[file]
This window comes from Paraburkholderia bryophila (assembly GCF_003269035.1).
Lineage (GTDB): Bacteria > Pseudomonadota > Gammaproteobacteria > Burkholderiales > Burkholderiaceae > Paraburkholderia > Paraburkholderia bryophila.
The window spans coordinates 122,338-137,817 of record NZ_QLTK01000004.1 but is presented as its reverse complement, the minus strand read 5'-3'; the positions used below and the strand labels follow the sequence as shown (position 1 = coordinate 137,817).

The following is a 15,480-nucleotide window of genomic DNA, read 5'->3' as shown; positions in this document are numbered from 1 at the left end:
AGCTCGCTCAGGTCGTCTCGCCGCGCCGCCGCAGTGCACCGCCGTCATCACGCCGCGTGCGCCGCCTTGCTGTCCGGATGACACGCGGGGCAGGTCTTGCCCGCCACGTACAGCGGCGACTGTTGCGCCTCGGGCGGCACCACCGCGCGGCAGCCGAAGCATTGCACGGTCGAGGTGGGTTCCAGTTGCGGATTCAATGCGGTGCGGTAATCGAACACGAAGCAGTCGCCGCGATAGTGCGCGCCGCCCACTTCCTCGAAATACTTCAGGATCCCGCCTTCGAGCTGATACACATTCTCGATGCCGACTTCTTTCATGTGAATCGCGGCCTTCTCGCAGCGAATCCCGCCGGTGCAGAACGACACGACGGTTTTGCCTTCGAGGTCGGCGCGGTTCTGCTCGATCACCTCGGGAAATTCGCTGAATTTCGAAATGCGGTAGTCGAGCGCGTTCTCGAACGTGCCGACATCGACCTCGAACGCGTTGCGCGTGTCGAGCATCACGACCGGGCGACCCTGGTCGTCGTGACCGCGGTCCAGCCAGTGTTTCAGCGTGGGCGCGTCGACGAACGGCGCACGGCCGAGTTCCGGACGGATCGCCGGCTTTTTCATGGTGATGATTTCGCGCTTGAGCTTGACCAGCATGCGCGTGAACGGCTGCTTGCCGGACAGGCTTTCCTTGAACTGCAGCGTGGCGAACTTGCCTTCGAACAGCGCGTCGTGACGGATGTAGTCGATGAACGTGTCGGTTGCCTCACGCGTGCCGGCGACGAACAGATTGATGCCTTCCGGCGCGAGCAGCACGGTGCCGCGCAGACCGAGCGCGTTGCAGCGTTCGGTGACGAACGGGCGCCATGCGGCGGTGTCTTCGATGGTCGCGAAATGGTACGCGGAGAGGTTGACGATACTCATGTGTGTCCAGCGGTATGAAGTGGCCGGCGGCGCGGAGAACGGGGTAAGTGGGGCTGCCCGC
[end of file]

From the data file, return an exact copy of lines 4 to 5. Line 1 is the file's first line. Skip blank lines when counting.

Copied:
The following is a 15,480-nucleotide window of genomic DNA, read 5'->3' as shown; positions in this document are numbered from 1 at the left end:
AGCTCGCTCAGGTCGTCTCGCCGCGCCGCCGCAGTGCACCGCCGTCATCACGCCGCGTGCGCCGCCTTGCTGTCCGGATGACACGCGGGGCAGGTCTTGCCCGCCACGTACAGCGGCGACTGTTGCGCCTCGGGCGGCACCACCGCGCGGCAGCCGAAGCATTGCACGGTCGAGGTGGGTTCCAGTTGCGGATTCAATGCGGTGCGGTAATCGAACACGAAGCAGTCGCCGCGATAGTGCGCGCCGCCCACTTCCTCGAAATACTTCAGGATCCCGCCTTCGAGCTGATACACATTCTCGATGCCGACTTCTTTCATGTGAATCGCGGCCTTCTCGCAGCGAATCCCGCCGGTGCAGAACGACACGACGGTTTTGCCTTCGAGGTCGGCGCGGTTCTGCTCGATCACCTCGGGAAATTCGCTGAATTTCGAAATGCGGTAGTCGAGCGCGTTCTCGAACGTGCCGACATCGACCTCGAACGCGTTGCGCGTGTCGAGCATCACGACCGGGCGACCCTGGTCGTCGTGACCGCGGTCCAGCCAGTGTTTCAGCGTGGGCGCGTCGACGAACGGCGCACGGCCGAGTTCCGGACGGATCGCCGGCTTTTTCATGGTGATGATTTCGCGCTTGAGCTTGACCAGCATGCGCGTGAACGGCTGCTTGCCGGACAGGCTTTCCTTGAACTGCAGCGTGGCGAACTTGCCTTCGAACAGCGCGTCGTGACGGATGTAGTCGATGAACGTGTCGGTTGCCTCACGCGTGCCGGCGACGAACAGATTGATGCCTTCCGGCGCGAGCAGCACGGTGCCGCGCAGACCGAGCGCGTTGCAGCGTTCGGTGACGAACGGGCGCCATGCGGCGGTGTCTTCGATGGTCGCGAAATGGTACGCGGAGAGGTTGACGATACTCATGTGTGTCCAGCGGTATGAAGTGGCCGGCGGCGCGGAGAACGGGGTAAGTGGGGCTGCCCGC